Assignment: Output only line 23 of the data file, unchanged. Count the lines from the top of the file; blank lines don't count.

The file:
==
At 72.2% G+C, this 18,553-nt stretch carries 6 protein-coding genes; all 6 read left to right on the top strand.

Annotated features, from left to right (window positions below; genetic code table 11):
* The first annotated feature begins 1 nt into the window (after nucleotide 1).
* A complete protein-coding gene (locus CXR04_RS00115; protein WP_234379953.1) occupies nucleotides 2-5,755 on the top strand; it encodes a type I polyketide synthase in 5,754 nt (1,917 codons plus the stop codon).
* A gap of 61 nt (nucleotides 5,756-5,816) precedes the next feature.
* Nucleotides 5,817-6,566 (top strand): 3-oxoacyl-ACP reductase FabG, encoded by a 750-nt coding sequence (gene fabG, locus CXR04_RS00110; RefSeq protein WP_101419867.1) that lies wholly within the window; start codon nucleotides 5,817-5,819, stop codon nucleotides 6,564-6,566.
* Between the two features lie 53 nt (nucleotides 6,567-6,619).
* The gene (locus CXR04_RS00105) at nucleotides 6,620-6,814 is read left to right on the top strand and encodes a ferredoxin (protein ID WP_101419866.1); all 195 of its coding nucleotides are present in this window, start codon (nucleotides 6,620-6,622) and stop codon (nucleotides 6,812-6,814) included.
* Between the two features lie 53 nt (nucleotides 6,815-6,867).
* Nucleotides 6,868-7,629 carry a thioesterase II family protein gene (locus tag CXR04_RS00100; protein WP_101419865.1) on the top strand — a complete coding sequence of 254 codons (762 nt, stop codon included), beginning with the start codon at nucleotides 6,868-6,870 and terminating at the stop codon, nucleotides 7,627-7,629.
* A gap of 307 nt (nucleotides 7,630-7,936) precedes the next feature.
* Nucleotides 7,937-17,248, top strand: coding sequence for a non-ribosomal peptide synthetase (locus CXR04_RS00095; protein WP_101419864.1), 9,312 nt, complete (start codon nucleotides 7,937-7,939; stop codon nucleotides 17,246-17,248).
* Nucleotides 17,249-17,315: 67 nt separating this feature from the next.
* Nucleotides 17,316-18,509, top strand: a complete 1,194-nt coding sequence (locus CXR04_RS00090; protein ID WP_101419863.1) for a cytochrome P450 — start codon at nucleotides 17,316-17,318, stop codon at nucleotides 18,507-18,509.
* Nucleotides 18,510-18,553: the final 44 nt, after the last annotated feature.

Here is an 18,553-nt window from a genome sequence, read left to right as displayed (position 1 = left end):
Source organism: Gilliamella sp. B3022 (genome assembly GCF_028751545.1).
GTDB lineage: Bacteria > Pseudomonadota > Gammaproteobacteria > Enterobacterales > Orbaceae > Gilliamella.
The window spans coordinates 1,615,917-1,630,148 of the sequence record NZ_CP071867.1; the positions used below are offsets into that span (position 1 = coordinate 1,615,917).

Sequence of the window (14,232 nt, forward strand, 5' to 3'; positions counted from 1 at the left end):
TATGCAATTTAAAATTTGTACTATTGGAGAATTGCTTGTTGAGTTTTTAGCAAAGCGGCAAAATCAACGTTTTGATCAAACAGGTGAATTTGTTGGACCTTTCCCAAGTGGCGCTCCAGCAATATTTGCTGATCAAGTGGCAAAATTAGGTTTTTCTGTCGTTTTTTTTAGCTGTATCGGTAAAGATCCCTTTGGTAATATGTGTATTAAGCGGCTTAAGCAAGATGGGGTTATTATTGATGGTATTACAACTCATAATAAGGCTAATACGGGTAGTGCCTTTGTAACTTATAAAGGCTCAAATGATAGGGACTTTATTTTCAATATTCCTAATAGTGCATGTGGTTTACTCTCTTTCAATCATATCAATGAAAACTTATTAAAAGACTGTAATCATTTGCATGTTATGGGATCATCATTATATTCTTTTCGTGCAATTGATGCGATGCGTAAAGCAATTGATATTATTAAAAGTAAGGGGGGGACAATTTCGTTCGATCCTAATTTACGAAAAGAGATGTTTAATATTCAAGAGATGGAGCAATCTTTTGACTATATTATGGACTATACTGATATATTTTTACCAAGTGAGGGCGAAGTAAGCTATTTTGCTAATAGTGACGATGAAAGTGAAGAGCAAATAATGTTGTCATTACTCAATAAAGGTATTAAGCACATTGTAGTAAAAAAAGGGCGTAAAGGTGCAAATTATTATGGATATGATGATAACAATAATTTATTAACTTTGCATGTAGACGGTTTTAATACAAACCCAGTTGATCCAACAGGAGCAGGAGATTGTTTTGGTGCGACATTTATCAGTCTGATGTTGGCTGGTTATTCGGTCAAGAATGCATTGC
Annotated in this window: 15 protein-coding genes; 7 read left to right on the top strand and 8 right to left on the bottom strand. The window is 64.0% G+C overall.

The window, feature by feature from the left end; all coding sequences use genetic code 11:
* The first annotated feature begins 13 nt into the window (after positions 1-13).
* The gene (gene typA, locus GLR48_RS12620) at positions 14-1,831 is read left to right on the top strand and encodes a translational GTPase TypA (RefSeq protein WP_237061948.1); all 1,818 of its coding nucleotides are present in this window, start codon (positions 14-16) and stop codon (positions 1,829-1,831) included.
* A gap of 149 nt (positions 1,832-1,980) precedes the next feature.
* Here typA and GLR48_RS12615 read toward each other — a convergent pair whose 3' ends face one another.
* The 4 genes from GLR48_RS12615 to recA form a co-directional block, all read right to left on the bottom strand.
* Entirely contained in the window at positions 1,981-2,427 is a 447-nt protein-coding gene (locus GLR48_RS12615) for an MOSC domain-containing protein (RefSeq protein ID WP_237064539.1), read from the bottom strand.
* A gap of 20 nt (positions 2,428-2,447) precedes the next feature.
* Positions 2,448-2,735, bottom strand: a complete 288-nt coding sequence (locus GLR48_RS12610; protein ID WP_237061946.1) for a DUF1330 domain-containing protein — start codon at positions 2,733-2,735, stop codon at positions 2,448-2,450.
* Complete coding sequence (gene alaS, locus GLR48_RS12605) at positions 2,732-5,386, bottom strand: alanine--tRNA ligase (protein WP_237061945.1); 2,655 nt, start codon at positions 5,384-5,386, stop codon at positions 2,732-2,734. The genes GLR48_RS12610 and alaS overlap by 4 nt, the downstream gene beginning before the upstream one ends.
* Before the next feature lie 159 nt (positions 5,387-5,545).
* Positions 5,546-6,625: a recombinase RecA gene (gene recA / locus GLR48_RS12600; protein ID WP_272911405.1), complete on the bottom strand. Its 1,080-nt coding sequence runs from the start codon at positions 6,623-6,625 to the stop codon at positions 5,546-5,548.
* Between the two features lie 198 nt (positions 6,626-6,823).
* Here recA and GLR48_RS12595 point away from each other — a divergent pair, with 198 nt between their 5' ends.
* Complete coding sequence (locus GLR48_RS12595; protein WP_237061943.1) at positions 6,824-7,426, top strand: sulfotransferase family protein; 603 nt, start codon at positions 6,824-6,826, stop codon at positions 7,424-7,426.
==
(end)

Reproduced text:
The window, feature by feature from the left end; all coding sequences use genetic code 11: